Why Facebook is a waste of time for content publishers

I have lamented about people dumping their links on Twitter and other social media networks including Facebook. And then Facebook changes its algorithms and organic reach plummets for many. I’ve seen it and I’m about to write Facebook off for my content marketing distribution efforts.

Related: The difference between a distribution and promotions strategy

Even though organic reach has plunged to record lows, of course, I thought Facebook was doing all this to come after my money (aka content publishers’ money).

And, of course, they are after our money. That’s business. As a quick refresher, though, via my favorite satirical news site – The Onion: Content publishers need clicks. Impressions on social media are nice and some entrepreneurial sales people might be able to sell social media campaigns but ultimately what pays the bills in publishing are people coming to our website.

Forgive the harsh language, I didn’t write it, but here’s how The Onion put that:

Personally, I see a lot of value in getting a lot of engagement and reach on social networks but again the click is important. So interestingly, I noticed on Facebook that now you can’t even run a paid campaign that goes after clicks. You can’t even give Facebook money to get people to click. What? Now, I have to say that I know that Facebook tests things with different audiences and sometimes the functionalities are different at different entry points, but when I went to Facebook using the Facebook Pages app, which I thought Facebook wanted me to use to access pages I could not run a campaign that had a goal of link clicks. Here’s a screenshot:

So all the goals of my Facebook campaigns can now only be actions that are on Facebook. Grrr.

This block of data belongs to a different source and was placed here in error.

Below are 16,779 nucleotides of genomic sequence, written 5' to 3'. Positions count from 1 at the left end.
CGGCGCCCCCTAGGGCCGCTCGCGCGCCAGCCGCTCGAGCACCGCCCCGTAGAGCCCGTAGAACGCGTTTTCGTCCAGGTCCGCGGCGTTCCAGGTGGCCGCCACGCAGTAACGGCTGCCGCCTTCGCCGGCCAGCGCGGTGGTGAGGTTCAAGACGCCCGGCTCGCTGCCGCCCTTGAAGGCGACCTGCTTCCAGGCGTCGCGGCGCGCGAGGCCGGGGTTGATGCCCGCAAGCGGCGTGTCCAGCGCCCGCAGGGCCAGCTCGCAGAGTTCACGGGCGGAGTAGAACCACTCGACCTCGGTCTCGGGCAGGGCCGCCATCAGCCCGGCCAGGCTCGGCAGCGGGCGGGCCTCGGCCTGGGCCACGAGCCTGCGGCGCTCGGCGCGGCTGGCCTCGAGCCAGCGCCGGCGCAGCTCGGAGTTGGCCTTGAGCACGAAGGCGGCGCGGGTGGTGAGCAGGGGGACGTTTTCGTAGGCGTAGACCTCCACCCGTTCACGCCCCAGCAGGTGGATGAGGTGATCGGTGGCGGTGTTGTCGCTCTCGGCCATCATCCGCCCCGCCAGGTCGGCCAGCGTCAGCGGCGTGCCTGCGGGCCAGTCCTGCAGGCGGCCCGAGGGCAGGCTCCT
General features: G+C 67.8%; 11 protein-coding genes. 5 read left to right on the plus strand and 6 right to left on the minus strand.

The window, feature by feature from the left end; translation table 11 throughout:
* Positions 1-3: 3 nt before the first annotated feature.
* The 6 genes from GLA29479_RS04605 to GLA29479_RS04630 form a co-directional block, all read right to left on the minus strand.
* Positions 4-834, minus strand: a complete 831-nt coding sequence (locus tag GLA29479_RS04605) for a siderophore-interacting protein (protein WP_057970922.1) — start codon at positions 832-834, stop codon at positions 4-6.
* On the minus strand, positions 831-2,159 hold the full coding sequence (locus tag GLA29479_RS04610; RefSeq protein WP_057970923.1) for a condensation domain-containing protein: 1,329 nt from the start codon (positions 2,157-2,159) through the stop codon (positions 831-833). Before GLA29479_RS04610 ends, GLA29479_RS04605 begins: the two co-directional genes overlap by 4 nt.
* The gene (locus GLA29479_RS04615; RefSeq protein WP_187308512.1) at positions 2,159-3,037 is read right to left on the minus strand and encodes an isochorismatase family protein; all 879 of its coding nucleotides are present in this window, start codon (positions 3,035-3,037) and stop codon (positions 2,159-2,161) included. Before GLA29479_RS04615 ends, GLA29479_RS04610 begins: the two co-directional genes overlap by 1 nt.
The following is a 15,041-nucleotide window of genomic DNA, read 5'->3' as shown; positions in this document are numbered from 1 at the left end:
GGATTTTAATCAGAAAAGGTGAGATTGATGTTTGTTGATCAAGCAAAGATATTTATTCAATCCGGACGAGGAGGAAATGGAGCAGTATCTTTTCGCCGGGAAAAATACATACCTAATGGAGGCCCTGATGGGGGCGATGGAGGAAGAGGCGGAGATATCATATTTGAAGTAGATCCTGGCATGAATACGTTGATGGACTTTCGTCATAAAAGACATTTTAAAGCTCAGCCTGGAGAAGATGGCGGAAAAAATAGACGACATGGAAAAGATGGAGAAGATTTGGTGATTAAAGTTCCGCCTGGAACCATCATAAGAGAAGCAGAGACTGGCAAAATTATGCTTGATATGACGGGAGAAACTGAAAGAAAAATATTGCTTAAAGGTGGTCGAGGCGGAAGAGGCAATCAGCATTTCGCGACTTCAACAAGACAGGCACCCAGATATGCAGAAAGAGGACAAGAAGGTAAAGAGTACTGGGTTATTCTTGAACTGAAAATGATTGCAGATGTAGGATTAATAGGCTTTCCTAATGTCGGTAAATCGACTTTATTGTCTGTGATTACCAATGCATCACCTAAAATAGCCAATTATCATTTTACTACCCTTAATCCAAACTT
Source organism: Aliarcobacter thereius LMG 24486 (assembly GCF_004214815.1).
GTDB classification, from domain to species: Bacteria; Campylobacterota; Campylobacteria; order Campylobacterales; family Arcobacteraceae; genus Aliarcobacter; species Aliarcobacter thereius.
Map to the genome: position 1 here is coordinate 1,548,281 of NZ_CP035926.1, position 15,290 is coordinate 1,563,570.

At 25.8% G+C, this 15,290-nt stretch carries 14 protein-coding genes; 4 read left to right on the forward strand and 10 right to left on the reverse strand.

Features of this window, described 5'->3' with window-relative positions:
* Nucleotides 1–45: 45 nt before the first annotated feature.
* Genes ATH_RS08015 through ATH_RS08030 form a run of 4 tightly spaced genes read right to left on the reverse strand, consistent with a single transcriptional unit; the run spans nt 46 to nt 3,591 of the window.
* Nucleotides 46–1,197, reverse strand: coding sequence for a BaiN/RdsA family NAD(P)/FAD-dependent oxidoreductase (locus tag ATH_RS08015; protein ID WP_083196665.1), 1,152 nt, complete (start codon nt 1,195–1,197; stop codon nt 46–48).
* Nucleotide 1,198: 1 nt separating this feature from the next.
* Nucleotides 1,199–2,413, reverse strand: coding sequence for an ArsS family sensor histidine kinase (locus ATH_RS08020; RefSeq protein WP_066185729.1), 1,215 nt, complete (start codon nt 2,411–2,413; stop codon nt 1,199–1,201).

• One goal is to get likes, comments and shares.
  • The other one is to have people send me a message

Related:How to set up a chatbot on your website


I’m all for messages and engagements but I have to go with The Onion on this one. It’s a numbers game in digital publishing and if nobody is clicking those links (especially if I paid for the campaign) what’s the point?

Facebook will just ask me to pay even more to get more likes. But few likes pay the bills.

Should we still post to our Facebook brand page?

Yes, but not because it will reach people. You’ll want your page to not look dead when others – those not following you – check it out. That does happen!

Here’s a Twitter example.

Interestingly, Instagram, which is owned by Facebook still currently offers website clicks as a goal in paid campaigns that are set up directly in Instagram. However, I ran some and haven’t found much success and they seemed expensive. One cost over $6 per click. ?My advice would be to post the minimum amount on social media and create content on your website that can be easily found (SEO!) and that is share-worthy and will get shared by your readers. Make the share buttons highly visible!

Related: Why your blog should have share buttons

So there you go. I was disappointed in running into this change on Facebook as I was ready to run a campaign (read: spend money) but when my goal was no longer one of their goals I aborted the project. I took my Apple wallet and went home.

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